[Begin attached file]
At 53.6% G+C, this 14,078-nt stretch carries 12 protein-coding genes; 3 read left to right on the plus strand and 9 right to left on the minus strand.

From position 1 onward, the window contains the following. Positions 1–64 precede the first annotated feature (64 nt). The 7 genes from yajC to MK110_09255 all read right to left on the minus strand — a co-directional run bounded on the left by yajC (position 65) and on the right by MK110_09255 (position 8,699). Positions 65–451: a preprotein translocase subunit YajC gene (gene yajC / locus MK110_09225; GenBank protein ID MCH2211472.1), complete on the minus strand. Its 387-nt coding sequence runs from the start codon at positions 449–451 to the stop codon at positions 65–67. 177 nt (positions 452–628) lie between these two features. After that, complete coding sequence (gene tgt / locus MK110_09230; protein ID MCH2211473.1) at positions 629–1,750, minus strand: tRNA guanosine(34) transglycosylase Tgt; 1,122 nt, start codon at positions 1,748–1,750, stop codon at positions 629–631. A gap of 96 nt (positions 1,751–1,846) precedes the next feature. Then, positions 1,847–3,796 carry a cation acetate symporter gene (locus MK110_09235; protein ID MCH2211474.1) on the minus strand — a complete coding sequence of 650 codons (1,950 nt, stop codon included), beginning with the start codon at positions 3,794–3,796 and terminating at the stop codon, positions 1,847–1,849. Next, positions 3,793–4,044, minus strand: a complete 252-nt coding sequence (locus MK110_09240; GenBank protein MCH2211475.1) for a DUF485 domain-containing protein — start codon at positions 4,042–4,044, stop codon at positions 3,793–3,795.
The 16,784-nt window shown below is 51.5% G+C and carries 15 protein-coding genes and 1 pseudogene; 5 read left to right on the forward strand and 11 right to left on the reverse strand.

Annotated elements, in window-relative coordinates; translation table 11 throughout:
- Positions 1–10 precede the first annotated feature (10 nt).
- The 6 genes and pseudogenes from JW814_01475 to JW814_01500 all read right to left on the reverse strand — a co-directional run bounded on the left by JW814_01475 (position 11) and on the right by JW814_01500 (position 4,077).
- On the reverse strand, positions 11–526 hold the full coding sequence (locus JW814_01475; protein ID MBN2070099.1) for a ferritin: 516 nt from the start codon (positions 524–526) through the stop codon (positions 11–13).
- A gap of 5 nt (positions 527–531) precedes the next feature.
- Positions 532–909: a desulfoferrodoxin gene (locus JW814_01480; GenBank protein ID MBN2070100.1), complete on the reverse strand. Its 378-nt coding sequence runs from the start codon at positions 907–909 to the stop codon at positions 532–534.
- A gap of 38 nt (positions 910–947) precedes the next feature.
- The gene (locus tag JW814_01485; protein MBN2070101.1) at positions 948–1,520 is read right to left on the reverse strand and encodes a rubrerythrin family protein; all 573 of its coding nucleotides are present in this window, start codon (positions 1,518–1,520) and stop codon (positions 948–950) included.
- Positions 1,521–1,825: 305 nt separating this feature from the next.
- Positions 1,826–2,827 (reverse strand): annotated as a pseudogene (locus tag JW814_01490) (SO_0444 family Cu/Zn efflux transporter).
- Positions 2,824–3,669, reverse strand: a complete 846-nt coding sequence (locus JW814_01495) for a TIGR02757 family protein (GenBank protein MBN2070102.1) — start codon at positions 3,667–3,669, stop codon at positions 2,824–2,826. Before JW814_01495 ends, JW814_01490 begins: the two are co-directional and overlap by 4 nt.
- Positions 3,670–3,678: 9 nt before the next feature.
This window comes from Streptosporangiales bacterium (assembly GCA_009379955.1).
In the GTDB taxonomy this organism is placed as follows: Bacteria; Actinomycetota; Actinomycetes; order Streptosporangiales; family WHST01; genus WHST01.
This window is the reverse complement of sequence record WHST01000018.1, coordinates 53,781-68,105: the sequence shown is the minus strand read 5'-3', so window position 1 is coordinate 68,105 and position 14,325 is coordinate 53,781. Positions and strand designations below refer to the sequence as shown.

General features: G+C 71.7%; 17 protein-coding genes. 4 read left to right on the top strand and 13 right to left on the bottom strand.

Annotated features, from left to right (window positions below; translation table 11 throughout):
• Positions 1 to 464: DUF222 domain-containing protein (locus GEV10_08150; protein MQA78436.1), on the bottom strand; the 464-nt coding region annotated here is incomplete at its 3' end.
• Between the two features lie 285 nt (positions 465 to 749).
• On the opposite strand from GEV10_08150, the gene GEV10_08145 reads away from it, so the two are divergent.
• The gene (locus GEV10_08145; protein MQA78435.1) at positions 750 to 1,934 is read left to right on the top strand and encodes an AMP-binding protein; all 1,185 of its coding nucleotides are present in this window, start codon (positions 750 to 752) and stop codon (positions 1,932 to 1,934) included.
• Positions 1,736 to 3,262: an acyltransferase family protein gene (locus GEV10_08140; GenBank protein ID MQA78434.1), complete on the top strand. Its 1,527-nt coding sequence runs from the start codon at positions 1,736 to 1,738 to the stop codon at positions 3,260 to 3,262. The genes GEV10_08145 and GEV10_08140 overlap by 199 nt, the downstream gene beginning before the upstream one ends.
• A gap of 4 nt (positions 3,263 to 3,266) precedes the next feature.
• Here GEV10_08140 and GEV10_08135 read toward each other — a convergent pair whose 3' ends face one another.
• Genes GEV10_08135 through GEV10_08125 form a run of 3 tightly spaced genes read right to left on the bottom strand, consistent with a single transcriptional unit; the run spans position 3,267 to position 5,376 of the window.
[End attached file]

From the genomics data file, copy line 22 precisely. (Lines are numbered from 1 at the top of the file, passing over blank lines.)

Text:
• Between the two features lie 285 nt (positions 465 to 749).